How Economic Development Affects You
by Kevin Kieft, President/CEO of the Lake Wales Chamber of Commerce
During any type of election you will hear potential office holders debate about the economy and of course “jobs, jobs, jobs”. If you are a person who works or consumes, you are part of the economy. So it stands to reason that we all do well when the economy does well, and the economy does well when we do well.
This very reason is why economic development is vital, especially to a small-town community like Lake Wales. Simply put, if there was no economy—no local job opportunities, no businesses to buy from, no banks to save your money, no taxes to fund our public services—then there would be no community—no Lake Wales!
So when I talk about economic development, I’m not merely discussing some nebulous concept that only wealthy economists care about. I am discussing a vital component of a functioning society, something that affects everyone from the CEO who owns a large warehouse employing 5,000 to a child saving their allowance to buy something nice for themselves.
So what is economic development? For this column, I’ll refer to the official definition from the International Economic Development Council. Economic development, according to their website, is “a set of programs and policies that aid in the creation, retention and expansion of jobs; the development of a stable tax base; and the enhancement of wealth.”
Simply put, economic development allows the local economy to grow so there are more businesses, more jobs, and—more importantly—more money in your pocket to spend on these local businesses and fund public amenities.
How do we create economic development? This question is fiercely debated by politicians. Some think economic growth is spurred by cutting taxes and regulations to allow businesses to better grow and flourish. Others believe economic growth is stimulated by increasing wages to provide workers more money to spend in the economy.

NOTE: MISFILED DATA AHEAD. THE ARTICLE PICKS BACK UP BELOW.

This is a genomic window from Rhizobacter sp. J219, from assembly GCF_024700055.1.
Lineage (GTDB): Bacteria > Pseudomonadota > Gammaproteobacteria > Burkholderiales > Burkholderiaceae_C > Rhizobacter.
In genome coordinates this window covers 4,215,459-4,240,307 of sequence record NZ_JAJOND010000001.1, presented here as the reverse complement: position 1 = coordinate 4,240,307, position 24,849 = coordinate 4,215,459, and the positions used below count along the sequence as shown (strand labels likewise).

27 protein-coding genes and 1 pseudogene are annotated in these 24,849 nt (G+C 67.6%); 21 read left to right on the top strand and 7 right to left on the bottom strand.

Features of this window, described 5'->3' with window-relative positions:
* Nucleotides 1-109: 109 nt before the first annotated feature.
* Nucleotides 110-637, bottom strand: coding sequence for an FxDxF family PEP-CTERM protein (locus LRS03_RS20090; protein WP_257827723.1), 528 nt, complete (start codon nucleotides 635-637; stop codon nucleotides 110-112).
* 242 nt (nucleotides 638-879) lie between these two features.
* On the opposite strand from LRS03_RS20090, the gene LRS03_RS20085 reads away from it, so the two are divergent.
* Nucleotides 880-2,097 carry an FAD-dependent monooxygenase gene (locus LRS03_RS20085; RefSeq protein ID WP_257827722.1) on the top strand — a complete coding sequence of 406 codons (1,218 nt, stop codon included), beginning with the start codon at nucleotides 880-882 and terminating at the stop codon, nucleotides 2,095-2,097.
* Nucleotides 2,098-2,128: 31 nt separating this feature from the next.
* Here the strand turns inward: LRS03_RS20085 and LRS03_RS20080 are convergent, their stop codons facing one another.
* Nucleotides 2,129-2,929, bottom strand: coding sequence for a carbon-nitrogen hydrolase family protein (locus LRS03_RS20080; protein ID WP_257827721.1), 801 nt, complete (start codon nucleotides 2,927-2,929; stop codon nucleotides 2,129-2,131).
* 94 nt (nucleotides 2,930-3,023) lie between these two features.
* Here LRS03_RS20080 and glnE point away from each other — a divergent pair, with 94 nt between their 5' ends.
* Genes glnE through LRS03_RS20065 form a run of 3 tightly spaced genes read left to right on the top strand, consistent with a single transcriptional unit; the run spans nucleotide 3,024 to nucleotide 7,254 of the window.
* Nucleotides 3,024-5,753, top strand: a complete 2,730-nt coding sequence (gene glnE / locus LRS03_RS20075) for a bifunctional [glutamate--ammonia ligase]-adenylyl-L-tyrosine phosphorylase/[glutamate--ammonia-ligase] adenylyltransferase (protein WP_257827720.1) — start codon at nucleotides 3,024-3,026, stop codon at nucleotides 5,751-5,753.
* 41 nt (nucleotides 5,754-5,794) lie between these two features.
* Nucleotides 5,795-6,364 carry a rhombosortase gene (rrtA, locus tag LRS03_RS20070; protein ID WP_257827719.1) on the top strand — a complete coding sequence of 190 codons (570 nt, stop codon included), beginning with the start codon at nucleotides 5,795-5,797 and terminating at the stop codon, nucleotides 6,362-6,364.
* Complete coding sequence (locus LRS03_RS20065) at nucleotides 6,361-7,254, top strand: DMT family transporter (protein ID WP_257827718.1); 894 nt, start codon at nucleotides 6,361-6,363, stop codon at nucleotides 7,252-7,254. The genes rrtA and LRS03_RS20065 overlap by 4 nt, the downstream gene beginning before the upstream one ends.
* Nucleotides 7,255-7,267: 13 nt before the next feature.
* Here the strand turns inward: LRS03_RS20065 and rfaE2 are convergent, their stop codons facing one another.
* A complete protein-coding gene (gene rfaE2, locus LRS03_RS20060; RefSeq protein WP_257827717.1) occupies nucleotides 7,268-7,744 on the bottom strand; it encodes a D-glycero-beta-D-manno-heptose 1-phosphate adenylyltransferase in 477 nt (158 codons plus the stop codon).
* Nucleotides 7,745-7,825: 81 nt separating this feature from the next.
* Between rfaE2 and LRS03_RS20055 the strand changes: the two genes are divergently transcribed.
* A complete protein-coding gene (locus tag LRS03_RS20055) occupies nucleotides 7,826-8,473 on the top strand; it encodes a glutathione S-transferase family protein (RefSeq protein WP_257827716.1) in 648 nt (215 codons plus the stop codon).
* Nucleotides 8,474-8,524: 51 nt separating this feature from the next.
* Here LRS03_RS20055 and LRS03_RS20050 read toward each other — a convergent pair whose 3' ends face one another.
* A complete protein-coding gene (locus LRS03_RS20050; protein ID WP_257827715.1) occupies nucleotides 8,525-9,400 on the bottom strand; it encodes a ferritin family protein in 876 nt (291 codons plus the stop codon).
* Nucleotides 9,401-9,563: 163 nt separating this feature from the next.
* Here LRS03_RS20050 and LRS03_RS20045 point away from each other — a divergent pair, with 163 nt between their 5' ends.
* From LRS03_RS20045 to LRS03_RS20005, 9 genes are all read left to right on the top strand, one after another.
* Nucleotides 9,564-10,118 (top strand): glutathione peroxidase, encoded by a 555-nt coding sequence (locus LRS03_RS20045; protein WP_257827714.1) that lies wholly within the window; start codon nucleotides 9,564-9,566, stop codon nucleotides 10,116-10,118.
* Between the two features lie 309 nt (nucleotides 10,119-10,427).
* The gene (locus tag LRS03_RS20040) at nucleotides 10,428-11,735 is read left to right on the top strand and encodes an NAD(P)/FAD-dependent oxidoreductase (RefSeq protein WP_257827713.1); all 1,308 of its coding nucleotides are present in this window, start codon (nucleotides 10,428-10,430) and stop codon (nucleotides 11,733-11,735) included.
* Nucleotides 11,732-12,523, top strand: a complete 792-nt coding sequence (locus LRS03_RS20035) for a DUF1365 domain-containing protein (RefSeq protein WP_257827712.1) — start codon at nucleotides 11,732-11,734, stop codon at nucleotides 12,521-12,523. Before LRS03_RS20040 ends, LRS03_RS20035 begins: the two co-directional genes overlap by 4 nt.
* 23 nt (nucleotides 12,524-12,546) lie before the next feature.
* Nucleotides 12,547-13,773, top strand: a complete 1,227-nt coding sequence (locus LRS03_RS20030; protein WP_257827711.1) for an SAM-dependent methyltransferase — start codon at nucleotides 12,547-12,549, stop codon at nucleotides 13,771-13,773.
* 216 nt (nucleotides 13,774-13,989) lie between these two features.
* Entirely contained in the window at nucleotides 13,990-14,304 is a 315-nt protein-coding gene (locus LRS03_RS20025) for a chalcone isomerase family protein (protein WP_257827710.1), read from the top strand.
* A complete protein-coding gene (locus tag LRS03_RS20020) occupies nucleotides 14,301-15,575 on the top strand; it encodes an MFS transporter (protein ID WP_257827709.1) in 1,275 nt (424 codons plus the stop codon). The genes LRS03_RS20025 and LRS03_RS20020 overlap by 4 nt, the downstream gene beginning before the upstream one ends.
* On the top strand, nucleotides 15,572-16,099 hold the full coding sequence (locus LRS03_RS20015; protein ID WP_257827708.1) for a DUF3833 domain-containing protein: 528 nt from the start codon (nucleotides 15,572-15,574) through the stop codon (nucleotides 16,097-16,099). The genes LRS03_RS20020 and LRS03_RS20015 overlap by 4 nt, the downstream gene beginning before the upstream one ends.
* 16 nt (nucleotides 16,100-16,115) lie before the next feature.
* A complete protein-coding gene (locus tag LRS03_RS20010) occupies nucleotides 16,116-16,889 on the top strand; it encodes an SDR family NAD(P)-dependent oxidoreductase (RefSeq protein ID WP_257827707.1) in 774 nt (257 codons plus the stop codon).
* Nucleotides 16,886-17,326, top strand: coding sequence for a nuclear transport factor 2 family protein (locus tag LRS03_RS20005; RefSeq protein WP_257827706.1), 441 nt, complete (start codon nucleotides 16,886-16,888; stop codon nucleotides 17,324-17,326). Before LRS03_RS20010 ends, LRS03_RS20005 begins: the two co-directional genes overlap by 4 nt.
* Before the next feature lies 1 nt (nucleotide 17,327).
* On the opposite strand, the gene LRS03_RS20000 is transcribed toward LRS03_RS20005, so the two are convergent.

The answer is much more complicated. There is no single definition for economic development. There is no single strategy, policy, or program for achieving successful economic growth. There is no “one-size-fits-all” strategy that can be applied to every community. Every community is different, so every strategy towards achieving economic development will be different for every community.
To ensure our strategy for achieving economic development is successful, we here at the Lake Wales Area Chamber of Commerce and EDC collaborate with other members, businesses, and organizations in the community to learn about their needs and how best to fill them.
Economic development is a team effort. As such, we work closely with city and county officials, local business owners, landowners and developers, colleges and universities, and organizations such as the Main Street Association and other area Economic Development agencies. We work
together to determine the best course of action, and then conceive programs and policies to move that action forward.
So far, our approach toward economic development has proven successful. We have attracted many new big businesses, especially in manufacturing. Two new businesses include Pamlico Air and The Fence Outlet, both of which have created more than 100 to 200 jobs.
Another major development has been with the renewed focus on the downtown area. Through the Lake Wales Connected Plan, we are bound to see new renovations and improvements, especially along Park Avenue, to beautify our city streets and attract new businesses downtown.
Of course, as with any local economy, we also face many challenges. One major challenge when it comes to economic development is–as the old saying goes–location, location, location!
Many large businesses wish to relocate to areas with easy access to interstate highways. While Lake Wales exists on the intersection of Highway 27 and State Road 60, this location can prove problematic for some types of industries so we must always work to maintain and improve our infrastructure.
Perhaps the largest challenge is with industrial buildings and large tracts of land that is ready for development. New businesses require either land or vacant buildings to develop upon, and the bigger the business, the bigger the land or facility required. Additionally, we need land for housing, which in and of itself also proves to be a challenge.
Our challenges are many, but together we can face them. Through the cooperation of our business partners and public officials, we have been able to draft a plan tailor-made to grow our community economically.
Our board of directors is a mixed bag, a mix of local colleges and universities and businesses and service professionals and people who make things happen. It is the community taking care of itself and trying to make itself better. We could not do it without them. It is really an effort for all, and it takes everyone to make it happen.